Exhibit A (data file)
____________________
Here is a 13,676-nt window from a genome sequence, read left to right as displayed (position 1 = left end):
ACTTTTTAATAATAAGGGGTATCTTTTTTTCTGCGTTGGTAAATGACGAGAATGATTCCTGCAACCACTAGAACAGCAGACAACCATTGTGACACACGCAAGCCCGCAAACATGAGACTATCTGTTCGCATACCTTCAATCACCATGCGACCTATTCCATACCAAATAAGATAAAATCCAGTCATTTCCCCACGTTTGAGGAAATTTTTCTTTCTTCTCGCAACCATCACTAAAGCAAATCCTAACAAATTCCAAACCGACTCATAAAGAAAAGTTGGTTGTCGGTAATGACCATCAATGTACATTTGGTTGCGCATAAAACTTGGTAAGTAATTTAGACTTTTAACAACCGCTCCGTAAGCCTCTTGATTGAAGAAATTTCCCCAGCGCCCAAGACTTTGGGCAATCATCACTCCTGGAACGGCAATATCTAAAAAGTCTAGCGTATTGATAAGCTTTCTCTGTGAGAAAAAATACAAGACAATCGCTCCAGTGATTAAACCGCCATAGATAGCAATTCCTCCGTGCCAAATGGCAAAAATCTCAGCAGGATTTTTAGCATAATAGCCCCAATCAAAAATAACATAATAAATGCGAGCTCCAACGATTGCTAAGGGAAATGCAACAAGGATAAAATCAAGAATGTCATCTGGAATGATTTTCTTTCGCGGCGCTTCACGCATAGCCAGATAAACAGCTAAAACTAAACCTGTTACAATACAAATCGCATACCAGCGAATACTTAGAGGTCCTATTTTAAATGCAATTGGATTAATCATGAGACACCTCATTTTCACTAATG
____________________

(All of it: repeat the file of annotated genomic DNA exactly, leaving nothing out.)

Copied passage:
Here is a 13,676-nt window from a genome sequence, read left to right as displayed (position 1 = left end):
ACTTTTTAATAATAAGGGGTATCTTTTTTTCTGCGTTGGTAAATGACGAGAATGATTCCTGCAACCACTAGAACAGCAGACAACCATTGTGACACACGCAAGCCCGCAAACATGAGACTATCTGTTCGCATACCTTCAATCACCATGCGACCTATTCCATACCAAATAAGATAAAATCCAGTCATTTCCCCACGTTTGAGGAAATTTTTCTTTCTTCTCGCAACCATCACTAAAGCAAATCCTAACAAATTCCAAACCGACTCATAAAGAAAAGTTGGTTGTCGGTAATGACCATCAATGTACATTTGGTTGCGCATAAAACTTGGTAAGTAATTTAGACTTTTAACAACCGCTCCGTAAGCCTCTTGATTGAAGAAATTTCCCCAGCGCCCAAGACTTTGGGCAATCATCACTCCTGGAACGGCAATATCTAAAAAGTCTAGCGTATTGATAAGCTTTCTCTGTGAGAAAAAATACAAGACAATCGCTCCAGTGATTAAACCGCCATAGATAGCAATTCCTCCGTGCCAAATGGCAAAAATCTCAGCAGGATTTTTAGCATAATAGCCCCAATCAAAAATAACATAATAAATGCGAGCTCCAACGATTGCTAAGGGAAATGCAACAAGGATAAAATCAAGAATGTCATCTGGAATGATTTTCTTTCGCGGCGCTTCACGCATAGCCAGATAAACAGCTAAAACTAAACCTGTTACAATACAAATCGCATACCAGCGAATACTTAGAGGTCCTATTTTAAATGCAATTGGATTAATCATGAGACACCTCATTTTCACTAATG